Monday, October 29, 2007


My laptop crashed while I was in Charlotte NC a couple of weeks ago and is in the hospital...literally. It's called the "Computer Hospital." All my research notes and previous study materials from which I draw information for writing posts are with it and not, I hope, lost. That reported, instead of the final post on the topic of the "Feminization of the Church, I've chosen to do a personal word. You'll see why in a moment.

Yesterday Wade, our oldest son and Pastor of the Emmanuel Baptist Church in Enid Oklahoma, preached a message from his series in Genesis and the failure of Abraham to speak the truth about his wife, calling her his sister, out of fear for his own life. His son later did the same thing. So Wade addressed "generational sins." [With a distinction between sins and curses.] It was a superb message and one every Christian should hear. You can... by going to the Emmanuel web-site. His Mom and I listened by web-cast in live time after attending the early service at our own fellowship.

In the course of the message Wade told the story, with my blessing, of MY failure as a father when anger was a besetting sin in my life. It was of an incident when I, while Pastor of a large Church in Texas, got out of the car on I-35 driving back to Texas from Oklahoma with Mary, my wife and Wade's mother, because she and I were arguing and I was not controlling my temper, as was the case much of the time in those days.

She drove off [wise decision and completely biblical since we are commanded to not keep company with an angry man] and I was left to hitch-hike home, and did. Not the stuff great biographies of godly men are made of, but the truth nonetheless.

It was at that time and because of that incident I got serious about God working in my life and started the painful process of facing, repenting [genuinely] and removing that particular besetting sin from my life. I'm grateful, as are all the Burlesons, including Wade and his three siblings, that God has worked. Wade told that story with correct details, a forgiving spirit, while taking responsibility for his own besetting sin and showing they CAN be generational unless one chooses to stop them with honesty, repentance,and removal. As I said, a superb and needed message by all.

Now, as Paul Harvey says, "for the rest of the story." Even Wade doesn't know what I'm about to reveal.

I was broken-hearted during that trip home hitch-hiking. It doesn't take a rocket scientist to know the sin and utter stupidity of what I had done and was doing. But it does take the Grace of God to genuinely grieve over it. I've come to see the presence of Grace in one's life is not evidenced by no longer failing/sinning but , rather, being broken over it. Much as Lot was "vexed in his righteous soul" by the deeds of those around him [and his own later. 2 peter 2] so will a Christian be "vexed." I was. So much so that when I got home later and found Mary gone doing errands I hid in the garage until she returned so the kids would not know we didn't come home together. [It wasn't godly repentance yet as you can see] It was sometime later I got honest and then even later that I related it to Wade as he told it correctly in his message. The cloak of secrecy still prevailed. Someone has said you are only as healthy as you are commited to keeping no secrets. I think they are right. I wasn't healthy quite yet.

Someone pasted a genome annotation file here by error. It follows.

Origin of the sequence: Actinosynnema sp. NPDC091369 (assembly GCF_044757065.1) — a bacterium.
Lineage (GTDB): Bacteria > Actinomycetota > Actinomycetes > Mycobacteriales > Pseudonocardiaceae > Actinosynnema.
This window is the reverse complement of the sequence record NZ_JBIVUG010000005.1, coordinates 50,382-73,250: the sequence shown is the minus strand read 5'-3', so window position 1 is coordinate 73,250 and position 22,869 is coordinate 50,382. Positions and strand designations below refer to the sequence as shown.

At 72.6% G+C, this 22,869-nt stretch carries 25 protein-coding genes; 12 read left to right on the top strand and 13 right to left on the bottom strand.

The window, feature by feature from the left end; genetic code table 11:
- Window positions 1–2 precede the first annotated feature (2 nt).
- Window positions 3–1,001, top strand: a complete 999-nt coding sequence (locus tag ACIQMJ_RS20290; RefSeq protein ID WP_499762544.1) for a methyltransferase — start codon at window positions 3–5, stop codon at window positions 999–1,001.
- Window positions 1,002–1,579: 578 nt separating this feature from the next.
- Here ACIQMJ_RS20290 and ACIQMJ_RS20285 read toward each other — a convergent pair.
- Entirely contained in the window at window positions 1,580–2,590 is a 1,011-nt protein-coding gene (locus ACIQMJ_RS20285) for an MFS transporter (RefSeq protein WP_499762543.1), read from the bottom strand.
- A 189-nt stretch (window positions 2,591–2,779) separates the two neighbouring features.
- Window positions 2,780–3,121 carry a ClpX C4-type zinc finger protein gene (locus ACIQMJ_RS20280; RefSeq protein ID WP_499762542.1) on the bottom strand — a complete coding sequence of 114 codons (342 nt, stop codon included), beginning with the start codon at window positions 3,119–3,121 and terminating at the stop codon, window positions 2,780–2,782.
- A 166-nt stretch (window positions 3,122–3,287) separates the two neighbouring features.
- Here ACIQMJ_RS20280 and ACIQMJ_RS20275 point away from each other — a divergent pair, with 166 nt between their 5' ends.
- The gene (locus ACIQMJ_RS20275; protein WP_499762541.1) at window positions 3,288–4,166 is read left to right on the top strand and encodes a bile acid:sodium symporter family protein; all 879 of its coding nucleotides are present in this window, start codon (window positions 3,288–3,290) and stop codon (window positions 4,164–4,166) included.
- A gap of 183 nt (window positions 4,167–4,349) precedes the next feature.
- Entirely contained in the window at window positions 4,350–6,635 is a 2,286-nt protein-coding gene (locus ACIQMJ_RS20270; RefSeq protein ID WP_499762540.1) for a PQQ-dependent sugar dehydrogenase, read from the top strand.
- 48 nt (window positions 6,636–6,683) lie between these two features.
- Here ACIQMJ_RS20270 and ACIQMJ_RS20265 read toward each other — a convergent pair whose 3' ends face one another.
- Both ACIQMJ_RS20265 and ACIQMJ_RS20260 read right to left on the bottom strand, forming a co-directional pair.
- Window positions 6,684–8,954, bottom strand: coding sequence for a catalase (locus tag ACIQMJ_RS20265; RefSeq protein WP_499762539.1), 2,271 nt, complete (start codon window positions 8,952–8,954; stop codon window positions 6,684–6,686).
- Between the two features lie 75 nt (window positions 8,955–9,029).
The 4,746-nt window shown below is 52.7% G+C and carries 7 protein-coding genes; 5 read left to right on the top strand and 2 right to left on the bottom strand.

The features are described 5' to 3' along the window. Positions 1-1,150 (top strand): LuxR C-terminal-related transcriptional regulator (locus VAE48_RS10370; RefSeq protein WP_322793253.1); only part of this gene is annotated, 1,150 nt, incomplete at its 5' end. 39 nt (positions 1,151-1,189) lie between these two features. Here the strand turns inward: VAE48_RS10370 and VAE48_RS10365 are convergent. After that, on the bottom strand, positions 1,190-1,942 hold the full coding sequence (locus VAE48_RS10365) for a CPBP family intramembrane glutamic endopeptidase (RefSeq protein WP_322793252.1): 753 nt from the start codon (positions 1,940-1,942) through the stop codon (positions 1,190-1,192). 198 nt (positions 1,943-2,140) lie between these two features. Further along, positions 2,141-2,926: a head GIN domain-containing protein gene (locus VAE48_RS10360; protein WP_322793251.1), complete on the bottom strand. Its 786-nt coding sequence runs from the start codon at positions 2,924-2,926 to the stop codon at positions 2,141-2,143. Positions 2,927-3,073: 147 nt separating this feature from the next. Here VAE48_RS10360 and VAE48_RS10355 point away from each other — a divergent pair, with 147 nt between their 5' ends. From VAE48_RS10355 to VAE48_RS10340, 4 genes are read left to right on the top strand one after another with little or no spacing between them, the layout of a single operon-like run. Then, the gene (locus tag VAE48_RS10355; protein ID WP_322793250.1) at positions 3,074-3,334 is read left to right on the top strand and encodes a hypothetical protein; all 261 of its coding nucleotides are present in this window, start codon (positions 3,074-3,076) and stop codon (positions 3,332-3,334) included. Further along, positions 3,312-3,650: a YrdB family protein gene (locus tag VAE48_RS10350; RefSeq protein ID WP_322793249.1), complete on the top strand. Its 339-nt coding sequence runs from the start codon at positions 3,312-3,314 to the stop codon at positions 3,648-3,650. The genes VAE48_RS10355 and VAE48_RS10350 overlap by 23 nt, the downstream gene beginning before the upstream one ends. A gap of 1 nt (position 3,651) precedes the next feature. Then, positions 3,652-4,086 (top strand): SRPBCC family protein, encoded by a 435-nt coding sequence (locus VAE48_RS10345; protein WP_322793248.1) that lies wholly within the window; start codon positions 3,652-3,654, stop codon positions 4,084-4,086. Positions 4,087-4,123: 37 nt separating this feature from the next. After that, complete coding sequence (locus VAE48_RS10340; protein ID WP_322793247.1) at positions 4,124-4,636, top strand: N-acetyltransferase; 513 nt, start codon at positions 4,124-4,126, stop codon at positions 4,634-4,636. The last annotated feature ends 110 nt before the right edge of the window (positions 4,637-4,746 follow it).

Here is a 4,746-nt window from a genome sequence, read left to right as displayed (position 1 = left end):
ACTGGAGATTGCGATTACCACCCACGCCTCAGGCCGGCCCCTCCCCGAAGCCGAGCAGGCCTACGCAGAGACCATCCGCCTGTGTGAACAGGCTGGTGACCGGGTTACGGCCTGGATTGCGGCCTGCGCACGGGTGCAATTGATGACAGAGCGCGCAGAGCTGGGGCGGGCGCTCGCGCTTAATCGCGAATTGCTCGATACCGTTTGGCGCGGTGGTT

Now for more of the Grace part. While hitch-hiking home that day, I was picked up by a business man. We started conversing and he realized I was not a bum hitch-hiking across country but was, in fact, educated and knowledgeable. [Though far more stupid than he knew.] I did not reveal I was a Pastor for obviously shameful and self-protecting reasons. We talked. One thing led to another. Before much time went by we were pulled over to the side of the road and, with my hand on his shoulder, he wept his way into repentance and faith gifted to him of God in that providential moment. he took me to my home and went on his way rejoicing.

I tell you this NOT to take away the sting of my own failure and sin. The Cross has done that. But to remind all of us, as I was reminded that day, that our God isn't waiting until we have it all together before He pours His Grace through us, but in fact, shows us that where sin abounds Grace DOES much more abound.